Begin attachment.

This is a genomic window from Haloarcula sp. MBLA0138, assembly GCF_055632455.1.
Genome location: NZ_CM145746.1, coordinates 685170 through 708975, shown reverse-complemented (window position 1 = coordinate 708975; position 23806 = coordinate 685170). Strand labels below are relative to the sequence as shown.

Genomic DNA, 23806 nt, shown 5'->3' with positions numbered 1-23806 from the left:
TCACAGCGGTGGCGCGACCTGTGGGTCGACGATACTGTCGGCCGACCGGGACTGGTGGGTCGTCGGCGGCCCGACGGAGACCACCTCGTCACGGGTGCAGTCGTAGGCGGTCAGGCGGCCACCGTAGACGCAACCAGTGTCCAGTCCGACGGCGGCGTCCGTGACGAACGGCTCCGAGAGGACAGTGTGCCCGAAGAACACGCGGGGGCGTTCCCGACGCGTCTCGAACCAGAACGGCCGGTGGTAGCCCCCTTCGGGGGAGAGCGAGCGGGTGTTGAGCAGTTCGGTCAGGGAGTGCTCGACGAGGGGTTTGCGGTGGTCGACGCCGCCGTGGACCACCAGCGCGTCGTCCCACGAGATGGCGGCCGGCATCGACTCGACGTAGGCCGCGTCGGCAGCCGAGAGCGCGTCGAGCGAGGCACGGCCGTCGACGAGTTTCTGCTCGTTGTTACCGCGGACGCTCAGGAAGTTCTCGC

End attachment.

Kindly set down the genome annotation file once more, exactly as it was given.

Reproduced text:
This is a genomic window from Haloarcula sp. MBLA0138, assembly GCF_055632455.1.
Genome location: NZ_CM145746.1, coordinates 685170 through 708975, shown reverse-complemented (window position 1 = coordinate 708975; position 23806 = coordinate 685170). Strand labels below are relative to the sequence as shown.

Genomic DNA, 23806 nt, shown 5'->3' with positions numbered 1-23806 from the left:
TCACAGCGGTGGCGCGACCTGTGGGTCGACGATACTGTCGGCCGACCGGGACTGGTGGGTCGTCGGCGGCCCGACGGAGACCACCTCGTCACGGGTGCAGTCGTAGGCGGTCAGGCGGCCACCGTAGACGCAACCAGTGTCCAGTCCGACGGCGGCGTCCGTGACGAACGGCTCCGAGAGGACAGTGTGCCCGAAGAACACGCGGGGGCGTTCCCGACGCGTCTCGAACCAGAACGGCCGGTGGTAGCCCCCTTCGGGGGAGAGCGAGCGGGTGTTGAGCAGTTCGGTCAGGGAGTGCTCGACGAGGGGTTTGCGGTGGTCGACGCCGCCGTGGACCACCAGCGCGTCGTCCCACGAGATGGCGGCCGGCATCGACTCGACGTAGGCCGCGTCGGCAGCCGAGAGCGCGTCGAGCGAGGCACGGCCGTCGACGAGTTTCTGCTCGTTGTTACCGCGGACGCTCAGGAAGTTCTCGC